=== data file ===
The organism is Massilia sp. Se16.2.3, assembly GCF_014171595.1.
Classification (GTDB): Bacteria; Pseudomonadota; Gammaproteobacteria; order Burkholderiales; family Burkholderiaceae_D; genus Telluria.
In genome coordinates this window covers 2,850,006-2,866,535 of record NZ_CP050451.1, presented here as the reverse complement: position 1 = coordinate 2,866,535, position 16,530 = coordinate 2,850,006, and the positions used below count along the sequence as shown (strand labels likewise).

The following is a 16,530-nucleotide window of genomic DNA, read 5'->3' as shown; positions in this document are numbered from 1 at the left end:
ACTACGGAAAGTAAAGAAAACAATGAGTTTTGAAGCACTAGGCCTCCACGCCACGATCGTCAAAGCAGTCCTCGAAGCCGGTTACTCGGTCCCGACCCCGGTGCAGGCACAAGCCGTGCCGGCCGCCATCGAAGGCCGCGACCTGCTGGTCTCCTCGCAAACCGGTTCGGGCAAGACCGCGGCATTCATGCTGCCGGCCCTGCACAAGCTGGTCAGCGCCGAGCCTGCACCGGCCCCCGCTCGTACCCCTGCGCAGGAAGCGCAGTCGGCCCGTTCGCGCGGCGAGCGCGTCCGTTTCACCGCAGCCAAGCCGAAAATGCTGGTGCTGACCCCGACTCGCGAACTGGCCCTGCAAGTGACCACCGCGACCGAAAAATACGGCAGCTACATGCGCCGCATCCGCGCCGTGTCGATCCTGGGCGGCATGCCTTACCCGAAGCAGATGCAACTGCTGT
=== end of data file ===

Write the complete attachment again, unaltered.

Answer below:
The organism is Massilia sp. Se16.2.3, assembly GCF_014171595.1.
Classification (GTDB): Bacteria; Pseudomonadota; Gammaproteobacteria; order Burkholderiales; family Burkholderiaceae_D; genus Telluria.
In genome coordinates this window covers 2,850,006-2,866,535 of record NZ_CP050451.1, presented here as the reverse complement: position 1 = coordinate 2,866,535, position 16,530 = coordinate 2,850,006, and the positions used below count along the sequence as shown (strand labels likewise).

The following is a 16,530-nucleotide window of genomic DNA, read 5'->3' as shown; positions in this document are numbered from 1 at the left end:
ACTACGGAAAGTAAAGAAAACAATGAGTTTTGAAGCACTAGGCCTCCACGCCACGATCGTCAAAGCAGTCCTCGAAGCCGGTTACTCGGTCCCGACCCCGGTGCAGGCACAAGCCGTGCCGGCCGCCATCGAAGGCCGCGACCTGCTGGTCTCCTCGCAAACCGGTTCGGGCAAGACCGCGGCATTCATGCTGCCGGCCCTGCACAAGCTGGTCAGCGCCGAGCCTGCACCGGCCCCCGCTCGTACCCCTGCGCAGGAAGCGCAGTCGGCCCGTTCGCGCGGCGAGCGCGTCCGTTTCACCGCAGCCAAGCCGAAAATGCTGGTGCTGACCCCGACTCGCGAACTGGCCCTGCAAGTGACCACCGCGACCGAAAAATACGGCAGCTACATGCGCCGCATCCGCGCCGTGTCGATCCTGGGCGGCATGCCTTACCCGAAGCAGATGCAACTGCTGT